Pathophysiology:The Leishmaniases are diseases caused by protozoan parasites from more than 20 Leishmania species that are transmitted to humans by the bites of infected female phlebotomine sandflies. The disease can present in three main ways: cutaneous, mucocutaneous, or visceral leishmaniasis The cutaneous form presents with skin ulcers, while the mucocutaneous form presents with ulcers of the skin, mouth, and nose, and the visceral form starts with skin ulcers and then later presents with fever, low red blood cells, and enlarged spleen and liver.
Treatment:The treatment is determined by where the disease is acquired, the species of Leishmania, and the type of infection. For visceral leishmaniasis in India, South America, and the Mediterranean, liposomal amphotericin B is the recommended treatment and is often used as a single dose A number of topical treatments may be used for cutaneous leishmaniasis. Which treatments are effective depends on the strain, with topical paromomycin effective for L. major, L. tropica, L. mexicana, L. panamensis, and L. braziliensis.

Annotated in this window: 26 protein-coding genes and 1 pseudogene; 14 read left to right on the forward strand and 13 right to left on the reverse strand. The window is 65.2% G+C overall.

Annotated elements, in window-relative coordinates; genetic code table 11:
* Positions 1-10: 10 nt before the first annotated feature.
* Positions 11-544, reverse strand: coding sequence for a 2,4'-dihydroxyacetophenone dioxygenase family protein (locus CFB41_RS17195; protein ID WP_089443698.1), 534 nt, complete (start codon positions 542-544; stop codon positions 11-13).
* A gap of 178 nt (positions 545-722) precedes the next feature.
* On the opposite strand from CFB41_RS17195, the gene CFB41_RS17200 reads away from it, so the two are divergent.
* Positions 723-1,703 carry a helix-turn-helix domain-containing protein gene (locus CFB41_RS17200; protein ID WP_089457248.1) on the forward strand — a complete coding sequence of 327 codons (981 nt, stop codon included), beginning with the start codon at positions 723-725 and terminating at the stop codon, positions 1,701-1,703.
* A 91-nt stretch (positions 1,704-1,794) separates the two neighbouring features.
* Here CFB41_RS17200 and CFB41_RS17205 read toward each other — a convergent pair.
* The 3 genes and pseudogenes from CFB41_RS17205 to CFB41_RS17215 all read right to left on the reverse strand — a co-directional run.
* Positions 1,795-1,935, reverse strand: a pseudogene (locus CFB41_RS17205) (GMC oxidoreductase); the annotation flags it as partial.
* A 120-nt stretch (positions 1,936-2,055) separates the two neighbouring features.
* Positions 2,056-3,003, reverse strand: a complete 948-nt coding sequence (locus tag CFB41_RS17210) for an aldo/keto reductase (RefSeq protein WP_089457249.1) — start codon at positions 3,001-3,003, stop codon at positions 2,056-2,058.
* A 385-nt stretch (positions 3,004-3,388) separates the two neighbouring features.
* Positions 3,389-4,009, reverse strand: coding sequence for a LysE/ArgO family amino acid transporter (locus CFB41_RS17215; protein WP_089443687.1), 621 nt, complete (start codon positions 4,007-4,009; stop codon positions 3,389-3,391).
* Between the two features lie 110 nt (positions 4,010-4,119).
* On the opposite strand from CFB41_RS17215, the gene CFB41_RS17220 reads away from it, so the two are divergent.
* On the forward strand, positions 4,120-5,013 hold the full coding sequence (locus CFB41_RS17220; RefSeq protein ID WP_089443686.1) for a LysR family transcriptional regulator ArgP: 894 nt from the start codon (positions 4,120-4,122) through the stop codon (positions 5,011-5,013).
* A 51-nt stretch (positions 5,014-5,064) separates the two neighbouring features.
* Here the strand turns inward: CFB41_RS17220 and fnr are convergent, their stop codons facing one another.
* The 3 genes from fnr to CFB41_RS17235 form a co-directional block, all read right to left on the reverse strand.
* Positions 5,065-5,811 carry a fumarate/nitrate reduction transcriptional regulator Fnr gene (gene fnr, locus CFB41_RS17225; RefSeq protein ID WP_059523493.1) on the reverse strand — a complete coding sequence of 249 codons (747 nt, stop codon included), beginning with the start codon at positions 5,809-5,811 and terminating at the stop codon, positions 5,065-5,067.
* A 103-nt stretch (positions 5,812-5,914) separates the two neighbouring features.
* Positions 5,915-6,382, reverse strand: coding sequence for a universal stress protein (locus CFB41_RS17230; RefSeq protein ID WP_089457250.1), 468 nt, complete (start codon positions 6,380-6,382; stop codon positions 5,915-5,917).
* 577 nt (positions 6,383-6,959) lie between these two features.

Statistics:A 22-months old girl contracted visceral leishmaniasis during a vacation in Portugal, 12 months prior the manifestation of disease. She presented with fever, hepatosplenomegaly and pancytopenia. A serological test proved the diagnosis. Therapy with a pentavalent antimony drug brought about immediate improvement. Visceral leishmaniasis has to be suspected in individuals with fever, hepatosplenomegaly and pancytopenia who have resided in endemic areas (Mediterranean countries, India, East Africa, South America) during the previous years. If untreated, visceral leishmaniasis runs a fatal course.